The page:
SNV's Opportunities for Youth Employment (OYE) programme is continuing to gain traction amongst key stakeholders in Zimbabwe’s youth employment ecosystem.
With this momentum, it is becoming increasingly apparent that there is a need for a gradual mindset shift and the creation of smart partnerships.
Virtual Youth Entrepreneurship Fair
To showcase some elements of the OYE Push, Match, Pull (P-M-P) Approach, SNV Zimbabwe held its first Virtual Youth Entrepreneurship Fair on 29 and 30 April 2021. In light of current COVID 19 restrictions, the event was an experimental hybrid of both online and in-person components. It was watched live by hundreds of viewers online (62% of whom identified as young entrepreneurs). Feedback surveys were sent to participants and viewers after the event. These surveys revealed that the vibrant panel discussion on the need for radical cross-sector partnerships to support young entrepreneurs to succeed, as well as the pitch competition for OYE-supported youth, were the most popular. Other popular elements were the spoken word and music performances by young creatives. The involvement of representatives from the private sector, government and donors in the programme also allowed participants to get a holistic view of SNV’s impactful work in the country.
Key takeaways from the event
Some of the key takeaways from the event are as follows:
It is clear that programmes need to go beyond skills training. Young women and men who participate in the programme ought to be provided with tools, skills and networks, including mentoring and coaching and access to finance among other business development services. This support has multiple benefits:
Firstly, it enables programme participants to identify sustainable enterprise development and employability opportunities in select core sectors and value chains, based on their skills and interest. Secondly, the skills and networks enable young women and men to take their businesses forward. And thirdly, they are provided with the motivation and support structures to market themselves as professional wage earners and entrepreneurs and assures sustainable enterprises.
Ultimately, consistent mentoring and coaching prepared programme participants for the pitching session at the event. The young entrepreneurs positioned themselves and took ownership of their small enterprises once given the platform and confidently pitched their business ideas to potential investors. Many books emphasise the value of confidence and the ‘X factor’ needed to stand out from the crowd. This is particularly important and was showcased by these young people who are pursuing the entrepreneurship pathway.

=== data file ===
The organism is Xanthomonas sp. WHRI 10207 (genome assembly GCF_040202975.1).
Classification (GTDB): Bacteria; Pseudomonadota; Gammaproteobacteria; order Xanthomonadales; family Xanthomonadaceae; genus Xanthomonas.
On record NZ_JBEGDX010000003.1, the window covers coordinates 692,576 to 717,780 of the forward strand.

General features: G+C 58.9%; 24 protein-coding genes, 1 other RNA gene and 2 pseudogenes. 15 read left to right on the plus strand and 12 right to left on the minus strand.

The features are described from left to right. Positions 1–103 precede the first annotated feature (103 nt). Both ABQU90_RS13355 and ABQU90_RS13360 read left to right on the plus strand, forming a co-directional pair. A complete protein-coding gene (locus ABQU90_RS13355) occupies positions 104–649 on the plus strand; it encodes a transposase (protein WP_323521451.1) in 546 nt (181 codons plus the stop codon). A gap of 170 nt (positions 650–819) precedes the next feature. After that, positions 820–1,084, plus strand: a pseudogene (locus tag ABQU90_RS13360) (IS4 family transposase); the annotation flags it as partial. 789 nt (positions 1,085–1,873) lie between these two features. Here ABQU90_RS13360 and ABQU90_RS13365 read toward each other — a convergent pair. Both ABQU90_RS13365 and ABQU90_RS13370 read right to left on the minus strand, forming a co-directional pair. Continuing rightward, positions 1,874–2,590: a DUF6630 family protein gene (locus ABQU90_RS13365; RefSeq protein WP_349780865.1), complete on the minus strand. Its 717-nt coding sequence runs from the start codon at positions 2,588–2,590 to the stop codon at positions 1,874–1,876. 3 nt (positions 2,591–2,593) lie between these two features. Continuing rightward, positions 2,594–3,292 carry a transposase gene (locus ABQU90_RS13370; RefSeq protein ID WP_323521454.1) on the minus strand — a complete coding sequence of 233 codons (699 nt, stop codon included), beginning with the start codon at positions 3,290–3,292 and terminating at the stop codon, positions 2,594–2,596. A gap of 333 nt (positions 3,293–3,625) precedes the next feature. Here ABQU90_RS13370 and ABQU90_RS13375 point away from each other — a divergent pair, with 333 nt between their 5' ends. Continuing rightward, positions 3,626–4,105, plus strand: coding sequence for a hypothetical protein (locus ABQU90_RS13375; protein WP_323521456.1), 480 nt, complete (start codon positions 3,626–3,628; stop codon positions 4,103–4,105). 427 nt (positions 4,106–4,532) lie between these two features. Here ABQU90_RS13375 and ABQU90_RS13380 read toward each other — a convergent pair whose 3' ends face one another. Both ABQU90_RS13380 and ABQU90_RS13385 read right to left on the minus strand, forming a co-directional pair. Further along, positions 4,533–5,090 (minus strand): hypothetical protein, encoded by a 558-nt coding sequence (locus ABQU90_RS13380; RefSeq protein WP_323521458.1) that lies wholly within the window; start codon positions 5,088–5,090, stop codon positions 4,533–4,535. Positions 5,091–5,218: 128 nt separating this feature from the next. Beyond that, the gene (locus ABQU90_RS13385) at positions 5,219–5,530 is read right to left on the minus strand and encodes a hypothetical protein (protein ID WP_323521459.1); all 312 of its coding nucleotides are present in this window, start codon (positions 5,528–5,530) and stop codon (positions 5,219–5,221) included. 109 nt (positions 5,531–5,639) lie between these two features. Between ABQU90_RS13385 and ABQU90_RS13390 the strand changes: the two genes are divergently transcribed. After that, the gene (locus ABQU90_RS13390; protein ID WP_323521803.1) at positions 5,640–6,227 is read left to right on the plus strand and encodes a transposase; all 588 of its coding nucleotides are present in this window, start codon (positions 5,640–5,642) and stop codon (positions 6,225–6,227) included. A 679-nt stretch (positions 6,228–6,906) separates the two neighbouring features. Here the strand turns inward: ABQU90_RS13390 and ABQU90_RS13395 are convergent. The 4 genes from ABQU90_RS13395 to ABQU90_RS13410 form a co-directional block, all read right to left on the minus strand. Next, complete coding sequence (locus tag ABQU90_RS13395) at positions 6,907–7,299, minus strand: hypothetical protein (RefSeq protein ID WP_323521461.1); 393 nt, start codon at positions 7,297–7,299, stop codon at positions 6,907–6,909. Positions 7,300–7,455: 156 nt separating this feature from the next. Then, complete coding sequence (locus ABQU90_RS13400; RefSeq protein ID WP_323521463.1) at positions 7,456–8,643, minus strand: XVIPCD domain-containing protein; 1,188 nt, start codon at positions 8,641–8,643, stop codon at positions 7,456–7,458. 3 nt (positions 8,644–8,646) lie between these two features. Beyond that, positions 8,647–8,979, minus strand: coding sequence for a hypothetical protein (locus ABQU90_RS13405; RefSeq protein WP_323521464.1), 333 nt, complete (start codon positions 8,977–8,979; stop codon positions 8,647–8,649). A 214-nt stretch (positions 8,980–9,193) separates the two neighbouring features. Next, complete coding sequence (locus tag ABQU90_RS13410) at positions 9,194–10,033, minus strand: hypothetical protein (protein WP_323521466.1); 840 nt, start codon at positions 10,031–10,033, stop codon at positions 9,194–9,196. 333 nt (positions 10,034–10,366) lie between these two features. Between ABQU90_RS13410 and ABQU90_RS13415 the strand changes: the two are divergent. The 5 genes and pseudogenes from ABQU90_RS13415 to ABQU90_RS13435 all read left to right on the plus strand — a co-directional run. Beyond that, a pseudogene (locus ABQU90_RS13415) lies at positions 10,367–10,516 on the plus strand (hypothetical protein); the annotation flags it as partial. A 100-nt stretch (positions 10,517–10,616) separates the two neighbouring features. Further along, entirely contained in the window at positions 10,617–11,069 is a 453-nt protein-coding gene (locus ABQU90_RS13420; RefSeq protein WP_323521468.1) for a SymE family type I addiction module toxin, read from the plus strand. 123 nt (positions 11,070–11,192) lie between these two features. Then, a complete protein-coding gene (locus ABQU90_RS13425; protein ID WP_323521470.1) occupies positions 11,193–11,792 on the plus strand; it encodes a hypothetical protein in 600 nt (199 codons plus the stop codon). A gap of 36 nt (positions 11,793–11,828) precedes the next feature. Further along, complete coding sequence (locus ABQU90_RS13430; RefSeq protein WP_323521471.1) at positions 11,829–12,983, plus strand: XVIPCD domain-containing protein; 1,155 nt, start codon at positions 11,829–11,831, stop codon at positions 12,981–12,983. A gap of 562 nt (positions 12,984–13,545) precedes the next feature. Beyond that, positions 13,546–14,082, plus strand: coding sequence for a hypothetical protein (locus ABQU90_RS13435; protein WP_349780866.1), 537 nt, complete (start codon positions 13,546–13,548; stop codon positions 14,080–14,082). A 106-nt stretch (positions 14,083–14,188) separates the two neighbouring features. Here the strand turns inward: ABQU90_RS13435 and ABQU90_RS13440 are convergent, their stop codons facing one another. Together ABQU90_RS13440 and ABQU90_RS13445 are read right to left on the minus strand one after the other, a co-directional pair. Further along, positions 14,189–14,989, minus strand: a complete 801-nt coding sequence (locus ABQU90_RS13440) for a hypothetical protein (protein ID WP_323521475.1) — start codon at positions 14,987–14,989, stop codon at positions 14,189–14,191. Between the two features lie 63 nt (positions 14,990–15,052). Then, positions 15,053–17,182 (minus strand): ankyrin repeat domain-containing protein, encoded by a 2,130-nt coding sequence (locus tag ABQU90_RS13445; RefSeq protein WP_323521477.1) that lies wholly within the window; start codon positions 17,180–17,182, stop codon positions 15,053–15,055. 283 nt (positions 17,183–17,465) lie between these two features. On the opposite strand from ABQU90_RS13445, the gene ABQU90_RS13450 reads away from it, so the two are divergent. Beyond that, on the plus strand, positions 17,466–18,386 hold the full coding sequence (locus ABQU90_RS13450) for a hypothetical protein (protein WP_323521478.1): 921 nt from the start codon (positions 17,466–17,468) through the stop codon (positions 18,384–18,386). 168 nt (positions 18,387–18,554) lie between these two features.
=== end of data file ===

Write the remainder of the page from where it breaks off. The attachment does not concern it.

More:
Speaking the language of business
In addition, the pitch competition illustrated that young entrepreneurs, including those from unsophisticated rural backgrounds, need to be able to speak the language that investors understand, no matter what sector the business is in. This includes being knowledgeable about their business model, unique value proposition and having a firm grasp of the basic but crucial figures relating to the enterprise, such as revenue and cash flow forecast. This makes financial literacy and business training imperative for young people.
For us, by us
Young people are inspired by stories from other successful young women and men - especially those who are engaged, proactive, motivated, and growing in their quest for employment and entrepreneurship development. Sharing how they creatively navigate through difficult socio-economic circumstances inspires other upcoming cohorts on what is possible. Interviews conducted during the event with some of the young entrepreneurs confirm that sharing honestly and openly about their entrepreneurial journey, was quite inspiring to many viewers. Representation has always been critical in the development sector, especially when it comes to programmes targeting young underemployed and underemployed youth, women and other marginalised groups and minorities. As a result, the impact and effectiveness of peer-to-peer interactions should never be underestimated.
SNV’s Opportunity for Youth Employment Push-Match-Pull-Enable (P-M-P-E) Approach is applied in over 10 countries in Africa to help stimulate entrepreneurship and employment opportunities for unemployed and underemployed out of school young women and men. We focus on ecosystem development (enabling environment) collaborating with national governments. We also work with civil society organisations, local service providers and private sector companies who play a pivotal role in providing concrete employment opportunities, mentoring and coaching, market linkages and access to finance to the target group. SNVs OYE Approach contributes to SDG 8.5 that aims to achieve full and productive employment and decent work for all women and men, including young people by 2030.